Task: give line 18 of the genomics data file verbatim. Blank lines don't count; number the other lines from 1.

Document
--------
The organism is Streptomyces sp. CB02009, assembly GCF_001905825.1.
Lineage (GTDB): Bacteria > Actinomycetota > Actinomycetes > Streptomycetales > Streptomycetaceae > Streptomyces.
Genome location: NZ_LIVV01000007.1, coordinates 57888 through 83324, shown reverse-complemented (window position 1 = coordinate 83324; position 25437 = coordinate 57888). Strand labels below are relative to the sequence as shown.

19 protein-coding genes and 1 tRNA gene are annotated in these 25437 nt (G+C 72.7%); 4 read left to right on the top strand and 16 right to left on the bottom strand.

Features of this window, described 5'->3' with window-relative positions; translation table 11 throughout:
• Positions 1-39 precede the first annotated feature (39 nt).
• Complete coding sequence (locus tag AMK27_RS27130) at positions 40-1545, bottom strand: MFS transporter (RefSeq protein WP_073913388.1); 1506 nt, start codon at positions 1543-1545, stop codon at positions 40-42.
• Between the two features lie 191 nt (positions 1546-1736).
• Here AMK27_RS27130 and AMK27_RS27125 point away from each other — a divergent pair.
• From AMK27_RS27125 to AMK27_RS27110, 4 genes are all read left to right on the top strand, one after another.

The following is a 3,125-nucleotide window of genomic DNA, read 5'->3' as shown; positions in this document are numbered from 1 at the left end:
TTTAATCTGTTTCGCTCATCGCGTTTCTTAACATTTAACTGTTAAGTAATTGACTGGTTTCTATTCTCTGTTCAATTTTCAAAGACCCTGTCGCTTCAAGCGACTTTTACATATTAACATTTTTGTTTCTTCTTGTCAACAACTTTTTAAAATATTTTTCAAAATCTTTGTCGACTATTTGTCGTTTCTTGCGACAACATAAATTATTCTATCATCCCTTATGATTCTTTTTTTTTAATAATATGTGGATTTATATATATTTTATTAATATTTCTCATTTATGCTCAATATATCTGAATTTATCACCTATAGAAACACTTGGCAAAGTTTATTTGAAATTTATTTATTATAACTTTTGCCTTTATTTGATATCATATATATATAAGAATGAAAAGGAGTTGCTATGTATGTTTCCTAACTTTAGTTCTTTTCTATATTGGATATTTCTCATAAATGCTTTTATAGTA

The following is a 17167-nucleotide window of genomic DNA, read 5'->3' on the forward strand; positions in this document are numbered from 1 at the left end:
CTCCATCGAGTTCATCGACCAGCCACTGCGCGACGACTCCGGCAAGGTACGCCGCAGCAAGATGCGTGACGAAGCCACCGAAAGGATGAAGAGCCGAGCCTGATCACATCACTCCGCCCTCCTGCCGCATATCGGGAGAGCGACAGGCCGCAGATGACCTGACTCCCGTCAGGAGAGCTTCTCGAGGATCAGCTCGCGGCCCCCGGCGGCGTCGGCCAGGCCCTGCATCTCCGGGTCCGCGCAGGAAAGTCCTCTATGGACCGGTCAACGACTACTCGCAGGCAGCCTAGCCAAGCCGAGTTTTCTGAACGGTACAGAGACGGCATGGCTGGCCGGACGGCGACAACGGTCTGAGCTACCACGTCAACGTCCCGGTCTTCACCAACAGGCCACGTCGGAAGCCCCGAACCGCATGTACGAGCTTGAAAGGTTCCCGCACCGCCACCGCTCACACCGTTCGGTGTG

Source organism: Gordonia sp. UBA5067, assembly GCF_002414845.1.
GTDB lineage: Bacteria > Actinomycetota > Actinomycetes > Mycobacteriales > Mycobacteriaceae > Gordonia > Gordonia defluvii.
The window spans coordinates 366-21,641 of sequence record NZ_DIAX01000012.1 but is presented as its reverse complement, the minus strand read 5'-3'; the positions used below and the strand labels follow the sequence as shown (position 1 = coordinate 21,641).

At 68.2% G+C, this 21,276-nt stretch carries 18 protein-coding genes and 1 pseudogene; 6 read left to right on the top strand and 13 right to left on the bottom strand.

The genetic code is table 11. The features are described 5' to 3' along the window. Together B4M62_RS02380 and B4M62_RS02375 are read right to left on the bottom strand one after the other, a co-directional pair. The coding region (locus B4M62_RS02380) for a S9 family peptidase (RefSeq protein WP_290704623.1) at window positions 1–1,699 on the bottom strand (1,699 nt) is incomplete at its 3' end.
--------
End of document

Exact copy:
At 68.2% G+C, this 21,276-nt stretch carries 18 protein-coding genes and 1 pseudogene; 6 read left to right on the top strand and 13 right to left on the bottom strand.